No Certain Home
Holland House Softcover $15.99 (340pp) 978-1-910688-00-7
No Certain Home reveals an Agnes Smedley who, though she felt like an outcast for much of her life, became a true revolutionary for hire.
“A citizen of the world,” says writer, journalist, and spy extraordinaire Agnes Smedley: “I’m a freelance revolutionary.” Marlene Lee’s No Certain Home is a fictionalized account of Smedley’s life, one that may take some liberties with dialogue and character motivations but remains true to the timeline of Smedley’s adventurous and courageous life.
The novel begins in Shanghai in 1937, as Smedley interviews the Chinese general Zhu De. Zhu De’s story is alternated with chapters of Smedley’s biography, beginning with her childhood in Missouri. Born into poverty in the late nineteenth century, Agnes worked from a young age, took care of her three younger siblings, and refined her skills as a hunter, gatherer, and equestrienne. Fueled by her love of reading and a keen intelligence, she parlayed her autodidactic ways into a teaching job in remote New Mexico. Lee conveys Smedley’s sense of independence with a clipped narrative voice that resembles reportage and allows for little self-reflection or self-pity. Smedley is a bracing woman of action.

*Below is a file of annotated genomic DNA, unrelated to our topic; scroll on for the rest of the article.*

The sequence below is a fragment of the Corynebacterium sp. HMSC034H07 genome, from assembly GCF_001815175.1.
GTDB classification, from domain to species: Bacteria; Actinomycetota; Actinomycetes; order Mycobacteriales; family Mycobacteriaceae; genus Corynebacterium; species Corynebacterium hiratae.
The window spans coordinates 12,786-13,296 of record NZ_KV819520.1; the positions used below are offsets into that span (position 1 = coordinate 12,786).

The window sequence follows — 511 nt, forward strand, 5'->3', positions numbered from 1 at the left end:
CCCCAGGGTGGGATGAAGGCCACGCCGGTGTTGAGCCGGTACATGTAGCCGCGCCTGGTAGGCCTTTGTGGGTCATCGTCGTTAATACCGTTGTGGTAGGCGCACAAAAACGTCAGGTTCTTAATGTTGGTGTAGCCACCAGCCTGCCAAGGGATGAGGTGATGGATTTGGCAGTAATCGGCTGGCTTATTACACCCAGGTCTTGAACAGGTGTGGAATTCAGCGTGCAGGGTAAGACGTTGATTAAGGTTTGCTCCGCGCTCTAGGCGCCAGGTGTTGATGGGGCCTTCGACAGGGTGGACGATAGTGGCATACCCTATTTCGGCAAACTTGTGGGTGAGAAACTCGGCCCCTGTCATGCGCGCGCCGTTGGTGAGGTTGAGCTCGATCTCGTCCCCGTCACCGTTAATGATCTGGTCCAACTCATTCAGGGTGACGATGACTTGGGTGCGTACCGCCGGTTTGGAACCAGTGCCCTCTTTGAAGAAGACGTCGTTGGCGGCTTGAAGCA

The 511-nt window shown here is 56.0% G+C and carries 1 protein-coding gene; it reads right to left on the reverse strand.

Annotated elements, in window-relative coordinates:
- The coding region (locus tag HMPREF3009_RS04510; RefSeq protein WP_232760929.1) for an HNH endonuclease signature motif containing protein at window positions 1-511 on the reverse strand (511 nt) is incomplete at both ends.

Smedley’s actions are motivated by injustice, inequality, revolution against the rich and powerful, sexuality, and a hunger for knowledge and understanding of the world around her. Lee gives context and grounding to Smedley’s many causes, including her participation in the fight for Indian revolutionaries to overthrow British rule, and her passionate devotion to the Communist Chinese party. Lee also covers Smedley’s inner struggle with sexuality, the idea of marriage, and her eventual acceptance, and physical enjoyment, of men as partners. This internal diversity is all well mapped and effectively conveyed.
No Certain Home reveals an Agnes Smedley who, though she felt like an outcast for much of her life, became a true revolutionary for hire. From pioneer to reporter to spy, and through many callings in between, Smedley had a veritable vagabond spirit, able to be contained by no man, ideology, or political system. Lee’s novelization of this historical figure is as breathtaking as was Smedley herself.